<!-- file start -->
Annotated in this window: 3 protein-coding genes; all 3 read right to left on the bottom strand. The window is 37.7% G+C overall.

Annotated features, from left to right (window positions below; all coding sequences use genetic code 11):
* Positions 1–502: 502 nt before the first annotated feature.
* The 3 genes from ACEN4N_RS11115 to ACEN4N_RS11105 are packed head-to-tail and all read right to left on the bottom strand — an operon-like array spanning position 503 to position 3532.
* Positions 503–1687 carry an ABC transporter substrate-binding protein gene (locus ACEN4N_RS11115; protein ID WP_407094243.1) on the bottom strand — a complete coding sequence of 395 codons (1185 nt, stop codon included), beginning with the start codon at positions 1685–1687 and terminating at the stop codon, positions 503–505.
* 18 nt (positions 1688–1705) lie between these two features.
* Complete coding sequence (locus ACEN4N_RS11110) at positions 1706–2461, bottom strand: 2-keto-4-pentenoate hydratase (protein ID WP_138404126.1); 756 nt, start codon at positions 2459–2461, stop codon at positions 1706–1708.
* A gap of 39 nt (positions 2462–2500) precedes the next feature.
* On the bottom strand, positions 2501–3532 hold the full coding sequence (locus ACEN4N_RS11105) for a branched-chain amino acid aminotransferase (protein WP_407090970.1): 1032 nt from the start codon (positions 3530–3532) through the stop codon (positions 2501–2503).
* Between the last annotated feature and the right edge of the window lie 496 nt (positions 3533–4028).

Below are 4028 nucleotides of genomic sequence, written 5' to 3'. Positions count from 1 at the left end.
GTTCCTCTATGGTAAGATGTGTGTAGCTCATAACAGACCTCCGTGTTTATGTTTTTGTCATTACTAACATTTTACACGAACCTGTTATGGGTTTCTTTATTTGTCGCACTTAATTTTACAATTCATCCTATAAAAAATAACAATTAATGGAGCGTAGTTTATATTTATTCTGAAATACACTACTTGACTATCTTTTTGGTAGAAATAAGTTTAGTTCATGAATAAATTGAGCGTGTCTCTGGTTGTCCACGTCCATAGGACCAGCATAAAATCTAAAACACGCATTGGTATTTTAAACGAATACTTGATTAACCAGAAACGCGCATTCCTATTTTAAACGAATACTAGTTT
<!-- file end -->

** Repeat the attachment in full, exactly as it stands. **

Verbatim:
Annotated in this window: 3 protein-coding genes; all 3 read right to left on the bottom strand. The window is 37.7% G+C overall.

Annotated features, from left to right (window positions below; all coding sequences use genetic code 11):
* Positions 1–502: 502 nt before the first annotated feature.
* The 3 genes from ACEN4N_RS11115 to ACEN4N_RS11105 are packed head-to-tail and all read right to left on the bottom strand — an operon-like array spanning position 503 to position 3532.
* Positions 503–1687 carry an ABC transporter substrate-binding protein gene (locus ACEN4N_RS11115; protein ID WP_407094243.1) on the bottom strand — a complete coding sequence of 395 codons (1185 nt, stop codon included), beginning with the start codon at positions 1685–1687 and terminating at the stop codon, positions 503–505.
* 18 nt (positions 1688–1705) lie between these two features.
* Complete coding sequence (locus ACEN4N_RS11110) at positions 1706–2461, bottom strand: 2-keto-4-pentenoate hydratase (protein ID WP_138404126.1); 756 nt, start codon at positions 2459–2461, stop codon at positions 1706–1708.
* A gap of 39 nt (positions 2462–2500) precedes the next feature.
* On the bottom strand, positions 2501–3532 hold the full coding sequence (locus ACEN4N_RS11105) for a branched-chain amino acid aminotransferase (protein WP_407090970.1): 1032 nt from the start codon (positions 3530–3532) through the stop codon (positions 2501–2503).
* Between the last annotated feature and the right edge of the window lie 496 nt (positions 3533–4028).

Below are 4028 nucleotides of genomic sequence, written 5' to 3'. Positions count from 1 at the left end.
GTTCCTCTATGGTAAGATGTGTGTAGCTCATAACAGACCTCCGTGTTTATGTTTTTGTCATTACTAACATTTTACACGAACCTGTTATGGGTTTCTTTATTTGTCGCACTTAATTTTACAATTCATCCTATAAAAAATAACAATTAATGGAGCGTAGTTTATATTTATTCTGAAATACACTACTTGACTATCTTTTTGGTAGAAATAAGTTTAGTTCATGAATAAATTGAGCGTGTCTCTGGTTGTCCACGTCCATAGGACCAGCATAAAATCTAAAACACGCATTGGTATTTTAAACGAATACTTGATTAACCAGAAACGCGCATTCCTATTTTAAACGAATACTAGTTT